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» Player as PC: Deconstructing character
dingo
 Posted: Jan 12 2014, 05:23 PM
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Heroic
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Hey guys.

It's been a while since we had a big discussion-type head here. I thought I might start this one, as it's been on my mind a bit lately.

My basic question here is this: why in playing RPG's do we feel the need to play a constructed character? As an extension of that question, could we conceive of playing or own selves add characters, or some version of ourselves?

This is coming from a few different observations. One is that often in the game we adopt a logic that is fairly far-removed from our own, if we were in the situation ourselves. That can come from the desire to act in character, but experientially it's very difficult to differentiate what the character feels (which is usually pretty immediate and irrational "id" stuff) and what the player thinks is best (which is a grab bag of character goals, genre knowledge, personal desires and beliefs, etc.). The thing is, playing a character in an RPG is basically very different from performing a scene in a play. Aside from the fact that actors need a higher craft competency than gamers do, they also know the scene, or in the case of improv actors, they know formulae and principles that help them move the scene through conflict into resolution.

But RPG scenes are generally not structured. They move on the whims of the collective mind of the players and GM. This mind is not a disciplined one, because RPG's are more entertainment than art, when you get down to it, especially for players.

It's this basic nature of the game upon which I base my suggestion: that playing characters with vastly different personalities and backgrounds from our own may not be an appropriate way to approach RPG's. What if instead we created characters that intentionally come from our own personalities and experiences? The experience of RP is more for our benefit than our characters -- we play out our own story more than theirs.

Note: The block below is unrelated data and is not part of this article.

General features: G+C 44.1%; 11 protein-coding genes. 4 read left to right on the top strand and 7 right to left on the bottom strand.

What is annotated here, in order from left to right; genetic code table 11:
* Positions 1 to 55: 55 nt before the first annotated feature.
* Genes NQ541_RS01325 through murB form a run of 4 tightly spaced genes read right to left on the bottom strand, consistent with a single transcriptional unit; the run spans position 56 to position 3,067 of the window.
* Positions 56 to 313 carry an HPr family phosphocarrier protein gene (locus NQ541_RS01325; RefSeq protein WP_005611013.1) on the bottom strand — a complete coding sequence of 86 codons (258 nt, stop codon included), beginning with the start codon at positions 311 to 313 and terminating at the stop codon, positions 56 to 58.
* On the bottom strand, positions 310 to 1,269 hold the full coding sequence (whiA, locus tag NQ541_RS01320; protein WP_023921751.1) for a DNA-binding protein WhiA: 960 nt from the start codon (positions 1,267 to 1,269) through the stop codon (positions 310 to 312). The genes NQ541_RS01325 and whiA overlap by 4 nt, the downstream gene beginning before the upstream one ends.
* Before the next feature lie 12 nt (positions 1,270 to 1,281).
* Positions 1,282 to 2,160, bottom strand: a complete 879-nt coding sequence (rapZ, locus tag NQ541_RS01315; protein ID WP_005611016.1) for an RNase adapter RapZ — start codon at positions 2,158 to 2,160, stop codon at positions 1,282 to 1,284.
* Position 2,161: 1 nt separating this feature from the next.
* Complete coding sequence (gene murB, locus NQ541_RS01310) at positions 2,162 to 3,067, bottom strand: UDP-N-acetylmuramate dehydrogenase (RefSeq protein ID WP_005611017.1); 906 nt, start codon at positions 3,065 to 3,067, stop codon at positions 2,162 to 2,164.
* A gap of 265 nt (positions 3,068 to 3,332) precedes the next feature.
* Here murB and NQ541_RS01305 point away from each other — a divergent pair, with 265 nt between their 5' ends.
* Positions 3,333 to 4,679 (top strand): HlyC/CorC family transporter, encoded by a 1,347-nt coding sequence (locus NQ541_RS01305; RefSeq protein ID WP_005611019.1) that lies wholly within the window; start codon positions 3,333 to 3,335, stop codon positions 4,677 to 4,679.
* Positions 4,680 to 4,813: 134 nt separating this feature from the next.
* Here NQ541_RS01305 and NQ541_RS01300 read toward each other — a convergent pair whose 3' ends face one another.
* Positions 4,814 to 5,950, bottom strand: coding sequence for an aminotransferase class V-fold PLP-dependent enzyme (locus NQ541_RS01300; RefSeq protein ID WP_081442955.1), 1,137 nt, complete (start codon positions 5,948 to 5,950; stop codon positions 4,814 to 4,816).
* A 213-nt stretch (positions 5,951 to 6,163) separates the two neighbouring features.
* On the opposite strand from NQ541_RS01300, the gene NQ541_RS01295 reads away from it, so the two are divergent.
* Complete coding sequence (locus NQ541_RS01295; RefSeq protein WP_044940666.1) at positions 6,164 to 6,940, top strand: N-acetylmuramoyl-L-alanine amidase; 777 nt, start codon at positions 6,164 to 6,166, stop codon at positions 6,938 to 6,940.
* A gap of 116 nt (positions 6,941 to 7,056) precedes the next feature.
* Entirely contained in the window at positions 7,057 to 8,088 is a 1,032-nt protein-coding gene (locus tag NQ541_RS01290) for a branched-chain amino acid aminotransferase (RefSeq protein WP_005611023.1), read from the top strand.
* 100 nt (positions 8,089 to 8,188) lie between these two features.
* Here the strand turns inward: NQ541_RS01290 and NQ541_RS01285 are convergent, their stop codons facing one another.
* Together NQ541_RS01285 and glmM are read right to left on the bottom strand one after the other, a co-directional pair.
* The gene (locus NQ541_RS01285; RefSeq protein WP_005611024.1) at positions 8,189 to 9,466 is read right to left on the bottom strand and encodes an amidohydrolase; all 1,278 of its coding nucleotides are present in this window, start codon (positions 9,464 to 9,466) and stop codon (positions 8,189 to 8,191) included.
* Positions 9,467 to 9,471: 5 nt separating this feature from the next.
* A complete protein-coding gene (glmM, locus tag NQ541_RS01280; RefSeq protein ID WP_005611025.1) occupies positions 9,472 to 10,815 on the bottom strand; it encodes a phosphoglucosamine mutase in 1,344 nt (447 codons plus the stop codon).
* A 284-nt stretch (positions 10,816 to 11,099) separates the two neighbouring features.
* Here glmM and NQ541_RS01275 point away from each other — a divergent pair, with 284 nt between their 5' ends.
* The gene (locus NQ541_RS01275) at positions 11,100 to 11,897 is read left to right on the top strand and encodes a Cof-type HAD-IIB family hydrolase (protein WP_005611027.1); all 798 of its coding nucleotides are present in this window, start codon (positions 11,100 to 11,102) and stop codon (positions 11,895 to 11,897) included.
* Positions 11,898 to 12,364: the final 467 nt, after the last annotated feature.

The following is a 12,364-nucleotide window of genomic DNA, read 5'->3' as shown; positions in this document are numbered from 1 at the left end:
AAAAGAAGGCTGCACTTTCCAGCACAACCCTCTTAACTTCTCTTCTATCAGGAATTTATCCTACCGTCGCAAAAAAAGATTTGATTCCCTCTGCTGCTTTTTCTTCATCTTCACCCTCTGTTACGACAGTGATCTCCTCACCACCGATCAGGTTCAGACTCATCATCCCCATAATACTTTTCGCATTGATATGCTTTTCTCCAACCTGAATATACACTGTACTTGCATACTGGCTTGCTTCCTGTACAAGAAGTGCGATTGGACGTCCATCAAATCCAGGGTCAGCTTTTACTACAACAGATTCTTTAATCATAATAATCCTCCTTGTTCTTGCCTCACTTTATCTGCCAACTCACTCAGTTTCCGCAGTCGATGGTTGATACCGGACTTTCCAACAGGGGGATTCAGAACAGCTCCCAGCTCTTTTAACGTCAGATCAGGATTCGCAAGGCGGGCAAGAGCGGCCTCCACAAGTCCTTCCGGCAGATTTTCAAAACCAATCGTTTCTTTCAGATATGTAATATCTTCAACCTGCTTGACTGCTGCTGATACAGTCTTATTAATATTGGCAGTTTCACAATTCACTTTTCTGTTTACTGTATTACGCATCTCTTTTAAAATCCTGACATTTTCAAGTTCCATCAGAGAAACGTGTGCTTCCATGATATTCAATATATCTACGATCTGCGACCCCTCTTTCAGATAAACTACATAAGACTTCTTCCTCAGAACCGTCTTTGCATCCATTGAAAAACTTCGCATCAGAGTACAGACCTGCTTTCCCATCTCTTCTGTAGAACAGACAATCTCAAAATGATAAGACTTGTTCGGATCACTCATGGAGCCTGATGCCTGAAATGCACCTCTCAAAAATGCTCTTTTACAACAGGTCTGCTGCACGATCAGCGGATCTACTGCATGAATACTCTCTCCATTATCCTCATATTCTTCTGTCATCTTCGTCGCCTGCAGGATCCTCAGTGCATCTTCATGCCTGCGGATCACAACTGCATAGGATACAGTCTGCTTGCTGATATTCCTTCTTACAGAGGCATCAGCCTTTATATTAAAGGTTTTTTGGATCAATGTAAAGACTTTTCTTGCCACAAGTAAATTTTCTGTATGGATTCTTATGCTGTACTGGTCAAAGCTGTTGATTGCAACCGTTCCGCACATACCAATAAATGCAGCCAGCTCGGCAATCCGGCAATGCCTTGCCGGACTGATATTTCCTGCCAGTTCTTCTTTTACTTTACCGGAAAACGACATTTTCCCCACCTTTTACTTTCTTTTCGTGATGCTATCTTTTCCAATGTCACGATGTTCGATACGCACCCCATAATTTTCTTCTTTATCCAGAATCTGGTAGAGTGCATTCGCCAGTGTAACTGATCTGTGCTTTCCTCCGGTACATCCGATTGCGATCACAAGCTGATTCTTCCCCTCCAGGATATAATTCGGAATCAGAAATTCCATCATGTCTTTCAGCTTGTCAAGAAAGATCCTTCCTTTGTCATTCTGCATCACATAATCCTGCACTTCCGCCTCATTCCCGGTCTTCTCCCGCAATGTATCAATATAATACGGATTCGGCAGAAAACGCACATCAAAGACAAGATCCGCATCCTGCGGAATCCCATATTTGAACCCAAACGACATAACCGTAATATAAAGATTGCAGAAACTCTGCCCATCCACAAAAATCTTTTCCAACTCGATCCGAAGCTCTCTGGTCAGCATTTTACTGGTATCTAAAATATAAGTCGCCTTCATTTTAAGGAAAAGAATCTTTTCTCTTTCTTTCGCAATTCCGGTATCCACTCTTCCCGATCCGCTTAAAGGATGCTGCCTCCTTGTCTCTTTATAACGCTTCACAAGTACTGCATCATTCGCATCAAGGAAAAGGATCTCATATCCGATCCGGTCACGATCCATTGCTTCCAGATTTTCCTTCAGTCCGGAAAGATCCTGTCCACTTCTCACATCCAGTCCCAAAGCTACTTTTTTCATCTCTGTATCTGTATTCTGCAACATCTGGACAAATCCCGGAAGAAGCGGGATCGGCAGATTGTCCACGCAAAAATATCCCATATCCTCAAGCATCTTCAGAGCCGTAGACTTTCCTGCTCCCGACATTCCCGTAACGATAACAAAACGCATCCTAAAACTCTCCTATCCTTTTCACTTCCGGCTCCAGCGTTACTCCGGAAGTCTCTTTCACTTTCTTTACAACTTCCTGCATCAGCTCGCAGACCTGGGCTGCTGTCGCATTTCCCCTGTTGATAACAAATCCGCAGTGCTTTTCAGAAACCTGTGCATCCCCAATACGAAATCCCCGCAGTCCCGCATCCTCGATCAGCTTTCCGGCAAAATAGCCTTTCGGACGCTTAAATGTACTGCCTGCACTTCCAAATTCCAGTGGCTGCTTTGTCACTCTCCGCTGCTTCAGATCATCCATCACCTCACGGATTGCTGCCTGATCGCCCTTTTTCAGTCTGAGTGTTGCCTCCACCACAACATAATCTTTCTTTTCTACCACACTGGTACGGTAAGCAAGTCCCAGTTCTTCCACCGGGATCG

This doesn't mean that we can't explore different kinds of character narratives. Anecdotally, I have one past character whom I designed more as a reflection of myself, but who, through the course of RP, ended up evolving into something quite different. I'm referring to Lady Arabella Vane from the WoD America arc. I originally meant her to reflect my own self-image: introverted, strategic, a little detached, and confident. But what came out, as I attempted to stick to this interpretation, was rather different. Arabella was confident and logical, but actually quite extroverted and spontaneous. She ended up more like a friend of mine than myself.

My point is that the evolution was natural, and more powerful than my own will. I even resisted the process, and it happened anyway.

Please disagree with me. I'm certain that I have part of this wrong.
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Chronocide
 Posted: Jan 12 2014, 05:37 PM
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Heroic
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I think I failed to metabolize a few of those paragraphs, but pretty much every character I have played was created in the following way.
Take one or two aspects of myself.
Multiplied them by 10.
Make them the defining characteristic of the PC.

Is this what you are getting at or am I still off the mark?
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